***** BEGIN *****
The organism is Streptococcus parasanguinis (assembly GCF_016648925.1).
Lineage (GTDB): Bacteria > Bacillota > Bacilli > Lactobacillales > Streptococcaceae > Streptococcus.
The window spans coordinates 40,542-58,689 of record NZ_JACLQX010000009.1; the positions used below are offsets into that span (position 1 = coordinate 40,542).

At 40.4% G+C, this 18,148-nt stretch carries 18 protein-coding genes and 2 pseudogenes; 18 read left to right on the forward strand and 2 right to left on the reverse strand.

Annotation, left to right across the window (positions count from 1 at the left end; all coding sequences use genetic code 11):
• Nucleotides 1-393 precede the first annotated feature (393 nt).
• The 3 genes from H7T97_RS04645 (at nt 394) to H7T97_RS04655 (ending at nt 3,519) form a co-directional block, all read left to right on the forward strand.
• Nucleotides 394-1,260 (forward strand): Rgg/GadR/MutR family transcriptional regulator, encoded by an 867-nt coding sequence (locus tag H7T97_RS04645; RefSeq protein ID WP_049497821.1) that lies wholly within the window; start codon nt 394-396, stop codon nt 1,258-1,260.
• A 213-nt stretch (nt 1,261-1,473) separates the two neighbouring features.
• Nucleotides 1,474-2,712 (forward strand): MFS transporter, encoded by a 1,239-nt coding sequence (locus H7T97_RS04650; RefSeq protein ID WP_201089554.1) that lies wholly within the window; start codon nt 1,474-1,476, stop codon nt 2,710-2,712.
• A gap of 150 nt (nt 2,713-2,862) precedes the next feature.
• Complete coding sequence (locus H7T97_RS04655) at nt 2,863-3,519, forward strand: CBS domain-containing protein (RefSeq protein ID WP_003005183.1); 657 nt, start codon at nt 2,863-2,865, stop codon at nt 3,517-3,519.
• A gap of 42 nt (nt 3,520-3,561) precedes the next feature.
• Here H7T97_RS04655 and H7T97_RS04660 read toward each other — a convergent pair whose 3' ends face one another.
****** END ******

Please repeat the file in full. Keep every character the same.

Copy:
The organism is Streptococcus parasanguinis (assembly GCF_016648925.1).
Lineage (GTDB): Bacteria > Bacillota > Bacilli > Lactobacillales > Streptococcaceae > Streptococcus.
The window spans coordinates 40,542-58,689 of record NZ_JACLQX010000009.1; the positions used below are offsets into that span (position 1 = coordinate 40,542).

At 40.4% G+C, this 18,148-nt stretch carries 18 protein-coding genes and 2 pseudogenes; 18 read left to right on the forward strand and 2 right to left on the reverse strand.

Annotation, left to right across the window (positions count from 1 at the left end; all coding sequences use genetic code 11):
• Nucleotides 1-393 precede the first annotated feature (393 nt).
• The 3 genes from H7T97_RS04645 (at nt 394) to H7T97_RS04655 (ending at nt 3,519) form a co-directional block, all read left to right on the forward strand.
• Nucleotides 394-1,260 (forward strand): Rgg/GadR/MutR family transcriptional regulator, encoded by an 867-nt coding sequence (locus tag H7T97_RS04645; RefSeq protein ID WP_049497821.1) that lies wholly within the window; start codon nt 394-396, stop codon nt 1,258-1,260.
• A 213-nt stretch (nt 1,261-1,473) separates the two neighbouring features.
• Nucleotides 1,474-2,712 (forward strand): MFS transporter, encoded by a 1,239-nt coding sequence (locus H7T97_RS04650; RefSeq protein ID WP_201089554.1) that lies wholly within the window; start codon nt 1,474-1,476, stop codon nt 2,710-2,712.
• A gap of 150 nt (nt 2,713-2,862) precedes the next feature.
• Complete coding sequence (locus H7T97_RS04655) at nt 2,863-3,519, forward strand: CBS domain-containing protein (RefSeq protein ID WP_003005183.1); 657 nt, start codon at nt 2,863-2,865, stop codon at nt 3,517-3,519.
• A gap of 42 nt (nt 3,520-3,561) precedes the next feature.
• Here H7T97_RS04655 and H7T97_RS04660 read toward each other — a convergent pair whose 3' ends face one another.